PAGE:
Thursday, 30 May 2024

MAS maintains unchanged S$NEER policy band parameters

5 min read

Monetary Authority of Singapore (MAS) will keep the Singapore dollar nominal effective exchange rate (S$NEER) policy band unchanged, with no adjustments to its width or centering level.

In the January 2024 Monetary Policy Statement (MPS), MAS maintained the rate of appreciation of the S$NEER policy band, with no change to the width of the band or level at which it was centred. Since then, the S$NEER has continued to strengthen in the upper half of the appreciating policy band.

Global economic growth remained resilient at the turn of the year. In the near term, growth in Singapore’s major trading partners is expected to be tempered by the impact of past monetary policy tightening and withdrawal of previous expansionary fiscal policies. Towards the later part of 2024, final demand should pick up in line with the anticipated easing of global monetary policy. Global manufacturing should also remain on its recovery path. This outlook is subject to uncertainties, including around the pace and timing of monetary policy easing and the intensity of ongoing geopolitical conflicts.

MTI’s Advance Estimates show that growth in the Singapore economy came in at 0.1% on a quarter-on-quarter seasonally-adjusted basis in the first quarter of 2024, down from 1.2% in Q4 2023. Manufacturing and modern services activity saw some slowing in Q1 2024 after having expanded strongly in the preceding quarters. Growth in the consumer-facing sectors picked up in Q1, reflecting in part the boost from an increase in tourist arrivals.

Prospects for the Singapore economy should improve over the course of 2024, with GDP growth forecast to come in between 1–3%. The recovery in the manufacturing and financial sectors should resume, supported by the upturn in the electronics cycle and anticipated easing in global interest rates. Meanwhile, growth in the domestic-oriented sectors is projected to normalise, slowing towards pre-pandemic rates.

MAS core inflation averaged 3.4% y-o-y in Jan–Feb. The increase from 3.3% in Q4 2023 was lower than expected. Inflation edged up due to the step-up in the GST rate, higher electricity and gas tariffs from the carbon tax hike, as well as increases in essential services fees amid higher input and labour costs. However, inflation for food and travel-related services slowed and was more modest than anticipated. Both non-cooked food and food services inflation declined in Jan–Feb, while hotel room rates abroad also fell sharply after surging late last year. Excluding the impact of the GST increases, underlying inflation is estimated to have been unchanged in Jan–Feb from Q4 last year.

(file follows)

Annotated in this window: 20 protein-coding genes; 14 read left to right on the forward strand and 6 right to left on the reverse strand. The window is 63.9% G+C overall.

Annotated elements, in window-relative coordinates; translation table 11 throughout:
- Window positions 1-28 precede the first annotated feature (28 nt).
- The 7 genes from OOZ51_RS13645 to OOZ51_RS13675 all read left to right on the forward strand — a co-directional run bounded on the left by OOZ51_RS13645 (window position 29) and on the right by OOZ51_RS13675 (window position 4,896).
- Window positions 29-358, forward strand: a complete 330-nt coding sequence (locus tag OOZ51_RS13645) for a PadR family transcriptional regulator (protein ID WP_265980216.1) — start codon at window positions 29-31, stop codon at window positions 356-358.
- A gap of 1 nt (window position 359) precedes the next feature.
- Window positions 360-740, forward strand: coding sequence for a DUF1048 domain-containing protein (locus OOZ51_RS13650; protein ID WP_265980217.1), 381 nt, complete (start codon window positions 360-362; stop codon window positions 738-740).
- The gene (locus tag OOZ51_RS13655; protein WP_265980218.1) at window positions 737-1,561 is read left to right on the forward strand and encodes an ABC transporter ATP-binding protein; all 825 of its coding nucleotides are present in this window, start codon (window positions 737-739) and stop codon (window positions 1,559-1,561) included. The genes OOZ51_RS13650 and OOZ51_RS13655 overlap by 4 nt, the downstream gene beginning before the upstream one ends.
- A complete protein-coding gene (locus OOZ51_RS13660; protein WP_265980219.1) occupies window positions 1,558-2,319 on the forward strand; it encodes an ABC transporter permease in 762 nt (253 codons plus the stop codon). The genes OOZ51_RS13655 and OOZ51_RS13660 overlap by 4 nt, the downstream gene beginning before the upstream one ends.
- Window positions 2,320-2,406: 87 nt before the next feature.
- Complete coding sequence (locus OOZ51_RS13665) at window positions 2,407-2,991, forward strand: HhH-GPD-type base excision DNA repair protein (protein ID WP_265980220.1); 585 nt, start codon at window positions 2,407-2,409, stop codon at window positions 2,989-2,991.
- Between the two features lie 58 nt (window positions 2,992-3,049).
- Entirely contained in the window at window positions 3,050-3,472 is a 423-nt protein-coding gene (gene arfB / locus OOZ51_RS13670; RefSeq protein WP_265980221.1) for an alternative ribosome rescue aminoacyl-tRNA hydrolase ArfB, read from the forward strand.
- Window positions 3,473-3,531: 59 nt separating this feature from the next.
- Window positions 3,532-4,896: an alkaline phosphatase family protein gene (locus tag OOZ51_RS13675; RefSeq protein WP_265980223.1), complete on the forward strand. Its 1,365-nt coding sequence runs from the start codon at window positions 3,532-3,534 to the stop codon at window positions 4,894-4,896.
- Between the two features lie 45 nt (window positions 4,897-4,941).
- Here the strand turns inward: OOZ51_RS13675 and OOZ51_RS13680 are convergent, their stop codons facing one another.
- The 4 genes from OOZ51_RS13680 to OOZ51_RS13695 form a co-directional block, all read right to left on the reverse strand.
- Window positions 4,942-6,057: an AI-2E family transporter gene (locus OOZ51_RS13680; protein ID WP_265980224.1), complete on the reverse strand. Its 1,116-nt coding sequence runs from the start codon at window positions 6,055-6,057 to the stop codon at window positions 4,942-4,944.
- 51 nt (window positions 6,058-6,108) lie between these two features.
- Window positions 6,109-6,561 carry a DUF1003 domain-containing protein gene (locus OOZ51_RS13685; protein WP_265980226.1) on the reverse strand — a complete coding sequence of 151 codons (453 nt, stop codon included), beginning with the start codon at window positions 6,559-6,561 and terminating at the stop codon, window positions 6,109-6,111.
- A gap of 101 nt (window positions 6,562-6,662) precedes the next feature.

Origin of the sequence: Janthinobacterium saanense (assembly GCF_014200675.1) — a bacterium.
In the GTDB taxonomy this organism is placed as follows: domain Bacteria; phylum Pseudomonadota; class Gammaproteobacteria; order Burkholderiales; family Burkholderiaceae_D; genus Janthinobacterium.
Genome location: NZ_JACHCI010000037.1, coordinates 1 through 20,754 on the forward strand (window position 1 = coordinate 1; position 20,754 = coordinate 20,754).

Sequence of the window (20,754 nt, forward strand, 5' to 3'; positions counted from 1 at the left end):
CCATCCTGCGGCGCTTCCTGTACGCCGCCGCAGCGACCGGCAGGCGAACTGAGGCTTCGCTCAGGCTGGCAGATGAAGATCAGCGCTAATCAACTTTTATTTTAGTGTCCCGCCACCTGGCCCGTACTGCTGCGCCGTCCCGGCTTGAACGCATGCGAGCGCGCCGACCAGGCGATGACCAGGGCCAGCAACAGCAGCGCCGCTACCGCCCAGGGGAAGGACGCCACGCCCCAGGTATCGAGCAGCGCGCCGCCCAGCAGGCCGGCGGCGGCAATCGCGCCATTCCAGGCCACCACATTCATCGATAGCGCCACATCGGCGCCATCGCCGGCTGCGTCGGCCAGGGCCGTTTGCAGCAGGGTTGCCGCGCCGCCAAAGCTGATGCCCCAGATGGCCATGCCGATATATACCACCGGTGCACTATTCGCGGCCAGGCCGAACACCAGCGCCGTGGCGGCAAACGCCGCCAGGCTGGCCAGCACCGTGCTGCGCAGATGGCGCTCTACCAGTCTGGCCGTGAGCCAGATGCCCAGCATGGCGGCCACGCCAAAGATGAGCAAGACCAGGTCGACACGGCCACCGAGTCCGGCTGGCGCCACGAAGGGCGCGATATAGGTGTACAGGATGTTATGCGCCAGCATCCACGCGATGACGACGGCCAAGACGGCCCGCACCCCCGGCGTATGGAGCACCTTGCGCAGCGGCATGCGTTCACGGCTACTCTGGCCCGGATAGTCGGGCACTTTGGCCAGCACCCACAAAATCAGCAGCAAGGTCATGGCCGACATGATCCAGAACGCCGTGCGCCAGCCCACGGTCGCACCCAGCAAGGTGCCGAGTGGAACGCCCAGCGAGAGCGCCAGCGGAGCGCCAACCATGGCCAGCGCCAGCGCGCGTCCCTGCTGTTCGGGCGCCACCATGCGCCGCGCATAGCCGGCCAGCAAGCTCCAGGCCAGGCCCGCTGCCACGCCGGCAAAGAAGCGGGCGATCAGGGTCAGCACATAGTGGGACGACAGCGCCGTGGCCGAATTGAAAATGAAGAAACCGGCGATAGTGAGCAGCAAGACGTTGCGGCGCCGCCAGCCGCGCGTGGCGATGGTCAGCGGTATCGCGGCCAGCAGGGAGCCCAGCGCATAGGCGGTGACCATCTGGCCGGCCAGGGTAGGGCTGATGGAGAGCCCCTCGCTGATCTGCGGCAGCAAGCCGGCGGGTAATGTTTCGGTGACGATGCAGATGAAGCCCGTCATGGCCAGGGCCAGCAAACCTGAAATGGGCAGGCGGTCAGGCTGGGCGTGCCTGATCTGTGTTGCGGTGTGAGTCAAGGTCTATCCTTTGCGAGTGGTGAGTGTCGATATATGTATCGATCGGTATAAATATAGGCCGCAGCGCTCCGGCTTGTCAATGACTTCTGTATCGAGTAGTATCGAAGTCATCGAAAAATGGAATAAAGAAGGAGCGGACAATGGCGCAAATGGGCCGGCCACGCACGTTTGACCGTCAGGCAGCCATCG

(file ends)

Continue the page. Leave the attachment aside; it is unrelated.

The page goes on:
Meanwhile, CPI-All Items inflation fell to 3.1% y-o-y over Jan–Feb, from 4.0% in the preceding quarter, underpinned by the further reduction in private transport and accommodation inflation. The slower pace of increase in car prices and residential property rents was due to a greater supply of COE quotas and completed housing units, respectively.

Core inflation is forecast to stay elevated in the immediate quarters ahead, before stepping down more discernibly in Q4 2024 and into 2025. In the near term, core inflation will remain around current levels as water prices rose in April while prices of certain services, such as education and healthcare, will continue to catch up to higher costs. Nevertheless, as imported and domestic cost pressures continue to abate, underlying inflation should moderate further. Although crude oil prices rose over the last three months, global prices of most food commodities as well as intermediate and final goods remain subdued. On the domestic front, wage growth has eased and should moderate this year as labour market tightness dissipates. Productivity is also expected to pick up. Consequently, unit labour costs will increase at a significantly slower pace compared to the preceding two years.

For 2024 as a whole, both MAS core inflation and CPI-All Items inflation are projected to come in at an average of 2.5–3.5%. Excluding the impact of the increases in the GST rate, core and headline inflation are forecast at 1.5–2.5%.

Both upside and downside risks to the inflation outlook remain. Shocks to global food and energy prices, or stronger-than-expected demand for labour in the domestic economy, could bring about additional inflationary pressures. However, an unexpected weakening in the global economy could induce a faster easing of cost and price pressures.

The Singapore economy is expected to strengthen over 2024, with growth becoming more broad-based. The slightly negative output gap is projected to narrow further in H2 2024, even as underlying inflationary pressures gradually dissipate. MAS core inflation is likely to remain elevated in the earlier part of the year but should stay on its broadly moderating path and step down in Q4, before falling further into 2025.

Accordingly, current monetary policy settings remain appropriate. The prevailing rate of appreciation of the policy band is needed to keep a restraining effect on imported inflation as well as domestic cost pressures, and is sufficient to ensure medium-term price stability.

MAS will therefore maintain the prevailing rate of appreciation of the S$NEER policy band. There will be no change to its width and the level at which it is centred. MAS will closely monitor global and domestic economic developments, and remain vigilant to risks to inflation and growth.

Re-disseminated by The Asian Banker

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